Possibility 1: You wake up each morning and think, "Oh please, let my loved one make it through another day without a heart attack." Meanwhile, he continues to smoke his pack a day and load up on high-cholesterol favorites. For each day that passes without a major heart event, the conditions are building for a more extreme event, one that his ever-weakening body is less likely to be able to recover from or to withstand at all.

Possibility 2: You are resigned to the reality that he will not change course until something drastic occurs. Until then, the pleasure he takes in his unhealthy habits will continue to outweigh the suffering that they cause. And so, though it hurts your own heart more than you can say, one day you wake up and wish, "Today let him have that heart attack. Let him live through it and not suffer irreparable damage, but let it hurt him enough and scare him enough that he changes his ways. Please, let this happen today because... I love him."

There are many climate activists out there, and I am supposing that their actions are also ultimately inspired by love. Go to, for example, for expert coverage of the Arctic Sea ice. Conversations center around the possibility that this summer the sea ice may experience as stunning a melt-off as it did last summer. Such an event would indeed bring the summer ice within striking distance of total melt-down. Most comments express the wish that this year the ice experiences some recovery. I no longer share this wish for two reasons:

Reason 1: To be clear and on the record, my first wish is for politicians, scientists, business leaders and 'regular folks' to get together and implement the programs to cut carbon emissions and transition to a low carbon world that scientists are calling for. However, we are showing no signs of following the "doctor's" advice. Our addictions are not fatty foods and cigarettes. They are oil, coal and gas. Our actions show that the pleasure and convenience we find in our unhealthy habits still clearly outweigh the perceived suffering. We are increasing carbon emissions three percent annually with no end in sight. We show no truly substantive signs of changing course anytime soon. However much we wish it to be otherwise, this is the reality.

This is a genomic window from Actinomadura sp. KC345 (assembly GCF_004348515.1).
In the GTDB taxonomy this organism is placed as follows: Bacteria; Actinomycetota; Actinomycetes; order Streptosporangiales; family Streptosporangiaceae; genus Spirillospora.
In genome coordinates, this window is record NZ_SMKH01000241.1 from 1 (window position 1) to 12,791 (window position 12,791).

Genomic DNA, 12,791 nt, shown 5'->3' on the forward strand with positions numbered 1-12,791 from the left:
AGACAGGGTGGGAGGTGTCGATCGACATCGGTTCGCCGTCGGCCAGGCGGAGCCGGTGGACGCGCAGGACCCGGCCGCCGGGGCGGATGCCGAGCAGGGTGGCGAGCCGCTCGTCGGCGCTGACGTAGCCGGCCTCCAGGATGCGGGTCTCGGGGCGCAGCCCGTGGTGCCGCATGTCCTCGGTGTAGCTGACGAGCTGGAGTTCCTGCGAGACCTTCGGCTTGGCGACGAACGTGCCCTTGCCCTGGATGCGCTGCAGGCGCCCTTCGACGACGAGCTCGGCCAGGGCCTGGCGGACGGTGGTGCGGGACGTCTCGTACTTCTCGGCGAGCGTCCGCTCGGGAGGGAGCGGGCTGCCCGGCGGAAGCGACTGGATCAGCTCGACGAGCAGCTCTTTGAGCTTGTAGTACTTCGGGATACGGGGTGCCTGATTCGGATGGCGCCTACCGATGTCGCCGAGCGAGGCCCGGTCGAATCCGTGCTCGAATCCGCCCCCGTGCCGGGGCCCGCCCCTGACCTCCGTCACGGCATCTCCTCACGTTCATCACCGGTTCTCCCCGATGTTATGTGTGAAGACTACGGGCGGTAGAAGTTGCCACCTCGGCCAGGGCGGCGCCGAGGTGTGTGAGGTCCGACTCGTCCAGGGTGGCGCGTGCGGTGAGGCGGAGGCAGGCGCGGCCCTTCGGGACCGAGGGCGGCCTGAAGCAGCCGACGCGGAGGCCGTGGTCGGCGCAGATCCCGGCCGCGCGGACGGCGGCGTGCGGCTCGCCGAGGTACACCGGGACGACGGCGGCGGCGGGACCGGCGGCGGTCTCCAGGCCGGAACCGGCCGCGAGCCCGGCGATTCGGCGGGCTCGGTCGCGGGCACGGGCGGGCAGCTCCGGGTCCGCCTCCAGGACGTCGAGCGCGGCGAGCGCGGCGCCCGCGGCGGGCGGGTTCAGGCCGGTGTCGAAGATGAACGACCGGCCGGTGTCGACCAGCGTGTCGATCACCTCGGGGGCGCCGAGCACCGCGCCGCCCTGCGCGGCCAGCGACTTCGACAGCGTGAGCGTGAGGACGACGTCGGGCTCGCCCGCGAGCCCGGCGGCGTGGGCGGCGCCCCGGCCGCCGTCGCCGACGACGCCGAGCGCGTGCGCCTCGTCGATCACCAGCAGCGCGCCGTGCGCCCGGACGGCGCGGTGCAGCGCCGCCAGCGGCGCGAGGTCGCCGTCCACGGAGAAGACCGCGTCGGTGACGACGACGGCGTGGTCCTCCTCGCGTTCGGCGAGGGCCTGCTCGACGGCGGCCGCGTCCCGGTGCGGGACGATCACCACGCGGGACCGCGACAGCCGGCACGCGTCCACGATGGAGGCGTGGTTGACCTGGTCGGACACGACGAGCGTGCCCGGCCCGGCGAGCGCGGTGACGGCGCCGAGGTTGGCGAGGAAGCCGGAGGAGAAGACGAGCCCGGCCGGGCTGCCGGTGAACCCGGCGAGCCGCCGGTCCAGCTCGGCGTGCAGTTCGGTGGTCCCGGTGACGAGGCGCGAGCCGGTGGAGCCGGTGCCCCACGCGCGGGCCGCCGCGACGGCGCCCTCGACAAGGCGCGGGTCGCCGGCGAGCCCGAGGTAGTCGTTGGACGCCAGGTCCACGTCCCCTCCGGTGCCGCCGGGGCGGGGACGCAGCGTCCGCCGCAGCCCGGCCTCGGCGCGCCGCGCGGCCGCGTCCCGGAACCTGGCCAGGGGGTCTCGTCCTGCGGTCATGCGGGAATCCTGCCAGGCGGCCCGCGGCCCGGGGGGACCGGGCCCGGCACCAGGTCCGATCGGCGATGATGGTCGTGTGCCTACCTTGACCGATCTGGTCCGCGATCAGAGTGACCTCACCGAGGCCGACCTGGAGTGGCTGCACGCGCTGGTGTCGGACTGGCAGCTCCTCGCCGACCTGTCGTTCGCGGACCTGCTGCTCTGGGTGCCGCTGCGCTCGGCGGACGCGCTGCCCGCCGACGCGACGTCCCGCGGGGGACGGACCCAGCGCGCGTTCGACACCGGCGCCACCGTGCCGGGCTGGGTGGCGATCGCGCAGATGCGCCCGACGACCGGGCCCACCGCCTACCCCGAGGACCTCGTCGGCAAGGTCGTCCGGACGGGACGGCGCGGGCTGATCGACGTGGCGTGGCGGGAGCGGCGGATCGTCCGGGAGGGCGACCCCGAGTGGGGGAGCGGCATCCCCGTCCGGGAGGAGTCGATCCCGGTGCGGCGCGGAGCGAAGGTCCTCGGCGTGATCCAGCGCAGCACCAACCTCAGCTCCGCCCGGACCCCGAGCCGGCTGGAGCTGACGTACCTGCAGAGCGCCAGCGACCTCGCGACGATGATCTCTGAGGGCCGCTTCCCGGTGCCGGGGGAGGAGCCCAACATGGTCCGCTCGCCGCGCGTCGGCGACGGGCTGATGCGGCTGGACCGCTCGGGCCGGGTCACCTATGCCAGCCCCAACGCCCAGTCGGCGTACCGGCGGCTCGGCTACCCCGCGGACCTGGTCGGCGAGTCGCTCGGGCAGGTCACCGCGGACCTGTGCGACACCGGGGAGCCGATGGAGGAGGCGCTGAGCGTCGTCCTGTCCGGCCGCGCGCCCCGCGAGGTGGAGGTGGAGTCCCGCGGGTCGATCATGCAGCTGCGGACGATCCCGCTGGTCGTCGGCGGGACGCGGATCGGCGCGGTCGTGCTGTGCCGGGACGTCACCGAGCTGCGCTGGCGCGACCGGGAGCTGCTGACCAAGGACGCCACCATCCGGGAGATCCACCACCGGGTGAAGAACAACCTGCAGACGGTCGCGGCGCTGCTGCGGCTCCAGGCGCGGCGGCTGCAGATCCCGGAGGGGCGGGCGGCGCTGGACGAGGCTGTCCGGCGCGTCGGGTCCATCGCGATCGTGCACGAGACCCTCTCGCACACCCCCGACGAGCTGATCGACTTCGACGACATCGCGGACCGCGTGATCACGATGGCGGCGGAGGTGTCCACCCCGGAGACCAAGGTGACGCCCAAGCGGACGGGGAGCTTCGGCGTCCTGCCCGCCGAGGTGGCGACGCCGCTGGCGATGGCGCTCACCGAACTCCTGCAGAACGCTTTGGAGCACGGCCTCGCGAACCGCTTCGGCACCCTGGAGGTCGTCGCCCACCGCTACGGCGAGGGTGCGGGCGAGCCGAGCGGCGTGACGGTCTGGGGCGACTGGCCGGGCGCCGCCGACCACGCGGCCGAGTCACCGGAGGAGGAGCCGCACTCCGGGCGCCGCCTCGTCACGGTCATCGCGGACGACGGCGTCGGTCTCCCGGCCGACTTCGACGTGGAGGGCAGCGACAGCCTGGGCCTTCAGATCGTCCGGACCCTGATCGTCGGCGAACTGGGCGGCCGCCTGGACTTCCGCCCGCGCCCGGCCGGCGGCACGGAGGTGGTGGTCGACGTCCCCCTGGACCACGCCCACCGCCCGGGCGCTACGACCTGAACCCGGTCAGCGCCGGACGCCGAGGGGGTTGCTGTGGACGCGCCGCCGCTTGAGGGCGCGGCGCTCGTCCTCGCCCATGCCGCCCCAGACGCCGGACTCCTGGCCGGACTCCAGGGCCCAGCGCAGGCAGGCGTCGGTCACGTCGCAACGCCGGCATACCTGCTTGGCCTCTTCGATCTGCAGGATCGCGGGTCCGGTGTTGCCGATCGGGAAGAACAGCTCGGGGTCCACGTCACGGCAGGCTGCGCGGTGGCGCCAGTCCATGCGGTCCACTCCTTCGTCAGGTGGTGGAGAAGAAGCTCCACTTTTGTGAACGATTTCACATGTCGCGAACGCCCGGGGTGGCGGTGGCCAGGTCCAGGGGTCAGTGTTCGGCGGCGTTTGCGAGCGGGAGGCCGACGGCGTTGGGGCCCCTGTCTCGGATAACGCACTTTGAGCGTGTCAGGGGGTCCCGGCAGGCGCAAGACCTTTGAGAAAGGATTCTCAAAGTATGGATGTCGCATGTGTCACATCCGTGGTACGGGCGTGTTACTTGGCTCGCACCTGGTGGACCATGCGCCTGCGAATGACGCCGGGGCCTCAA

Reason 2: Climate change damage is not reversible in our lifetimes, the lifetimes of our children or the lifetimes of our grandchildren. If we were to completely cease all carbon emissions today -- an obvious impossibility -- approximately 60 percent of the carbon dioxide we have put into the atmosphere in the past two centuries would still remain in the year 2300.

"New normals" of ice melt, drought, and extreme weather are popping up all over. We can certainly limit additional damages but, minus astronomically expensive and highly uncertain geo-engineering interventions (much more expensive than simply transitioning to green energy now), we will have to live with already triggered "New normals" for decades and centuries to come.

For example, the Arctic Sea ice is not coming back. The new normal of little or no ice will likely endure through our grandchildren's lifetimes. New studies are finding that the ice melt is shifting weather patterns and "blocking" severe storms such as Sandy, which would otherwise have meandered harmlessly out to sea, into the East Coast of the United States: "With more solar energy going into the Arctic Ocean because of lost ice, there is reason to expect more extreme events, such as heavy snowfall, heat waves and flooding in North America." These and many other "new normals" will not improve anytime soon but, as we continue to feed heat to our climate system, they will worsen.

Your first wish may be that humanity wake up and take responsible climate action soon. Great. That is my first wish as well. But, sadly, sometimes first wishes do not come true. So what is your wish assuming that only wider and deeper suffering will wake us to change our unhealthy behaviors? What is your wish, knowing that any further damage we incur is cumulative and not reversible for many decades? Though it hurts my heart more than I can say, I can no longer escape this conclusion: If, as it seems, we are set on pushing the climate out of balance to the point where it becomes unbearable, then the quicker the better. "Burn, baby, burn", so that maybe, possibly, hopefully... the healing can begin.